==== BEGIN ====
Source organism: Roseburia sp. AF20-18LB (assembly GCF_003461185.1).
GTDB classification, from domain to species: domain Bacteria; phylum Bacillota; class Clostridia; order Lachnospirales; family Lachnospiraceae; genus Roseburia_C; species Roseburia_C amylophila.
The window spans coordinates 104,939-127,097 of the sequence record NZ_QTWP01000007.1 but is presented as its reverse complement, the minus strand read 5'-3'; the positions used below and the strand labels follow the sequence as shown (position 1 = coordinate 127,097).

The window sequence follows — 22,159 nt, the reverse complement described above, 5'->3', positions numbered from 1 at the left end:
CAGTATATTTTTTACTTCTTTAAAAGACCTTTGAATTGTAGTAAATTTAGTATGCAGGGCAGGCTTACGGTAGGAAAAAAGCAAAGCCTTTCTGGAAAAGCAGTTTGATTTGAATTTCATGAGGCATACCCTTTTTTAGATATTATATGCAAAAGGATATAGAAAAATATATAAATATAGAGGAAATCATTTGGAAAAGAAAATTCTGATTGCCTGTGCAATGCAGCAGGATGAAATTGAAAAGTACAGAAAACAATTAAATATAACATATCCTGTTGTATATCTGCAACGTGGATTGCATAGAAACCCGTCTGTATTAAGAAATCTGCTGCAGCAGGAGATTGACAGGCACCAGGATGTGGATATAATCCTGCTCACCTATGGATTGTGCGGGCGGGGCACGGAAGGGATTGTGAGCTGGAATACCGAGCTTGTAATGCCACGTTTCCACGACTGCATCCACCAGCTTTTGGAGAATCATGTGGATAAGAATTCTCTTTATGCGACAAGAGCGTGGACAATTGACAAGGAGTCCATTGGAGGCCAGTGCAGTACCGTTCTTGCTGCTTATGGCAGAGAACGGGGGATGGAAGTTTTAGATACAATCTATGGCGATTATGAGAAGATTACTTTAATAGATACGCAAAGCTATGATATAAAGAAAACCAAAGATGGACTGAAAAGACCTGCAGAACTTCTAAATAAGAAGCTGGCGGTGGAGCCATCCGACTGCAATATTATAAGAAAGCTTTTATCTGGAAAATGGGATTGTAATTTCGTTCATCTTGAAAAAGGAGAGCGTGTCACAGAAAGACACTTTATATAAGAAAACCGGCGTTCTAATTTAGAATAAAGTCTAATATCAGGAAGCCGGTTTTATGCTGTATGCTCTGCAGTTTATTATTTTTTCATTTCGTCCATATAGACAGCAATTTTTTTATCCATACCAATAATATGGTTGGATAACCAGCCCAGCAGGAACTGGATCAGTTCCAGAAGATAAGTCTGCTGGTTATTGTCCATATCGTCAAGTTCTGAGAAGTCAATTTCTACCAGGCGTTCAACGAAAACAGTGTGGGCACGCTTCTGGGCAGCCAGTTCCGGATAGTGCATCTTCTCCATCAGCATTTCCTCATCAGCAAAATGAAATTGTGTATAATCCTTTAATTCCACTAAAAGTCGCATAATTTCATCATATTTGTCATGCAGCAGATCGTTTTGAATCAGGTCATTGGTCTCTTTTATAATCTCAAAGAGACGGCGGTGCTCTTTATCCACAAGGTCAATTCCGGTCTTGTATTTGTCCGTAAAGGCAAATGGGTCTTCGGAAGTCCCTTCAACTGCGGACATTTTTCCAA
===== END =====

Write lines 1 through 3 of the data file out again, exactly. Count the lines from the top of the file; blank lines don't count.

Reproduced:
Source organism: Roseburia sp. AF20-18LB (assembly GCF_003461185.1).
GTDB classification, from domain to species: domain Bacteria; phylum Bacillota; class Clostridia; order Lachnospirales; family Lachnospiraceae; genus Roseburia_C; species Roseburia_C amylophila.
The window spans coordinates 104,939-127,097 of the sequence record NZ_QTWP01000007.1 but is presented as its reverse complement, the minus strand read 5'-3'; the positions used below and the strand labels follow the sequence as shown (position 1 = coordinate 127,097).